Healthy, Chewy Granola Bars with Less Fat and Sugar
These healthy, chewy granola bars are lower in fat and sugar, but don’t compromise on taste! Use your favourite homemade (or store-bought) granola to whip up a batch of these tasty bars in under 30 minutes.
Who doesn’t love chewy granola bars? They’re a delicious sweet treat. However, a quick glance at the label of supermarket bars is likely to scare you out of eating them. Some commercially available bars have up to 10 grams of sugar — almost half the daily allowance for an adult female — and 9 grams of fat. So, you think you’re reaching for a healthy snack, while you’re actually loading up on empty calories.
When I started looking for alternatives, I was disappointed to discover that many recipes for homemade bars weren’t much better. Naturally, they didn’t contain ingredients such as corn syrup, BHT, or Niacinamide. However, many of the recipes I found contained up to 1/2 cup (or more) of honey and brown sugar. Some of the recipes contained both butter or oil and nut butters, making the fat content unacceptable. Naturally, fat and sugar bombs taste great. But, they’re the opposite of healthy!
So, I realised I would have to strike out on my own and create a recipe from scratch. In principle, this seemed like an easy task. However, I struggled to get my bars to stick together without either cooking plenty of sugar to the soft ball stage or adding a load of fat.
I finally turned to psyllium husk, which is an ingredient I use to make homemade seed crackers. I figured if psyllium husk could bind sesame seeds, sunflower seeds, pumpkin seeds and the like, it should be able to keep my granola bars in one piece. However, I needed to ensure that the bars remained soft and chewy (unlike the crackers). Ultimately, I realised that with more water, and a little less time in the oven, I could create healthy chewy granola bars at home in under half an hour!
What Is Psyllium Husk?
Psylliam husk is a natural fibre from plantago plants. When water is added to psyllium husk, it swells into a gel which is used as a binder or gelling agent in various foods.
Interestingly enough, psyllium husk is also marketed as a stomach remedy. It is an effective treatment for both constipation and diarrhoea. Because it is high in fibre, and absorbs lots of water in your digestive tract, psyllium keeps your digestive system regular.
Better yet, it is also an excellent prebiotic. Hence, psyllium promotes the growth of healthy bacteria in your gut. This bacteria, in turn, strengthens your immune system and helps reduce inflammation.
In addition, psyllium husk is heart healthy. Many studies have shown that its fibre assists the body in regulating cholesterol levels naturally. Psyllium husk also helps reduce blood pressure and improve lipid levels. Thus, psyllium husk is a terrific, hearth-healthy addition to a balanced diet.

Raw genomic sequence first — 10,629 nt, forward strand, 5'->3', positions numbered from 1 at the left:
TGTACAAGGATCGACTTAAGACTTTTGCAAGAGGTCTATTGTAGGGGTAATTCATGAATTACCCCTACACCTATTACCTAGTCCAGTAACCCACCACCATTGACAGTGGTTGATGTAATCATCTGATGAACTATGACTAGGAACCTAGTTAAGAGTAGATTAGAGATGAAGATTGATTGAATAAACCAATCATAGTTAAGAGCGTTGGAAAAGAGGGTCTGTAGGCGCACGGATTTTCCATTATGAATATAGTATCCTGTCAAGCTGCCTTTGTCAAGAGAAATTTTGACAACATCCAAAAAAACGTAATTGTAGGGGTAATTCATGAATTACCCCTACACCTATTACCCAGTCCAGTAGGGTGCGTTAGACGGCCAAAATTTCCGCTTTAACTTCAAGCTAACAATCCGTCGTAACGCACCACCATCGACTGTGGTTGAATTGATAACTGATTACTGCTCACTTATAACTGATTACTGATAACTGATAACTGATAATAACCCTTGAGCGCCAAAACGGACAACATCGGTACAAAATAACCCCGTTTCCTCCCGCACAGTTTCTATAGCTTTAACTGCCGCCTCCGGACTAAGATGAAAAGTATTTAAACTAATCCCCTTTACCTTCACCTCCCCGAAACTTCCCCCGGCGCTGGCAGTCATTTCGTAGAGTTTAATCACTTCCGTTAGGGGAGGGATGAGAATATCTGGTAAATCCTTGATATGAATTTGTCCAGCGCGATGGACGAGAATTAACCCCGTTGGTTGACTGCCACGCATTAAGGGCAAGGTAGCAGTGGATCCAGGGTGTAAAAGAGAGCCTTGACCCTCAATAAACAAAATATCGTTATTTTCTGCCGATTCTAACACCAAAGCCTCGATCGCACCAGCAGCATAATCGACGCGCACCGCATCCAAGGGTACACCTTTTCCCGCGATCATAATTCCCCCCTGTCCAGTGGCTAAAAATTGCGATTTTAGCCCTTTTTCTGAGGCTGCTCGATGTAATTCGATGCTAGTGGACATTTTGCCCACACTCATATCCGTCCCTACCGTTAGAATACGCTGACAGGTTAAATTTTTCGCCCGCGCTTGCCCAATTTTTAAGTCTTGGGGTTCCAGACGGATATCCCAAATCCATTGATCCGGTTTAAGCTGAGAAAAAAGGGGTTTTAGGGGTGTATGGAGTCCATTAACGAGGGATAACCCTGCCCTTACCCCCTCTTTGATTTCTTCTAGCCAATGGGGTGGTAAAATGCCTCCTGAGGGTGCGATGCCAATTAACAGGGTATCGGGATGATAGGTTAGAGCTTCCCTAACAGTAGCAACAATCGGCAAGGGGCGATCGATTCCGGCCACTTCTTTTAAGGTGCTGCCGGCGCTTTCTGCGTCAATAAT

About the Recipe
This is a very simple recipe. In fact, it’s a perfect project for bringing small children into the kitchen because it’s easy and doesn’t involve sharp knives.
Start with your favourite granola. Remember, this is the main ingredient. So, you have to enjoy the flavour. I make my own granola which already contains some of my favourite mix-ins — coconut, raw cacao nibs, cashews, and cranberries. However, if your granola doesn’t have the mix-ins you like, simply reduce the quantity of granola by 1 cup, and consider adding a cup of treats, such as:
- puffed whole grain cereal
- mini semi-sweet chocolate chips
- dried fruit
- nuts, such as pecans walnuts, or almonds
- dried coconut
- goji berries
- chopped dates
- seeds, such as sunflower, flax or sesame
The list is really limited only by your imagination. You may also add flavouring agents, such as a few drops of almond essence, a teaspoon or two of spice (cinnamon, nutmeg, or cardamom, for instance), or citrus zest. As you use the recipe, I am sure you’ll be inspired to create your own unique flavour combinations.
The only other trick to this recipe is to line your baking tin with a parchment paper sling. I normally resist such fussy additions. However, if you want to ensure you’re able to cut pretty bars that look professional, the sling is a huge help.
You will also want to cut the bars with a very sharp knife, dipped in water. This is a tip I got from my son who is at Ecole Hôtelière de Lausanne, and it works a charm. If you keep dipping the knife in water as you go, you will wind up with perfect bars.
I hope you and your family have fun getting creative with these simple, low fat, low sugar granola. Most of all, though, I hope you enjoy these healthy bars as much as my family does! Bon appétit!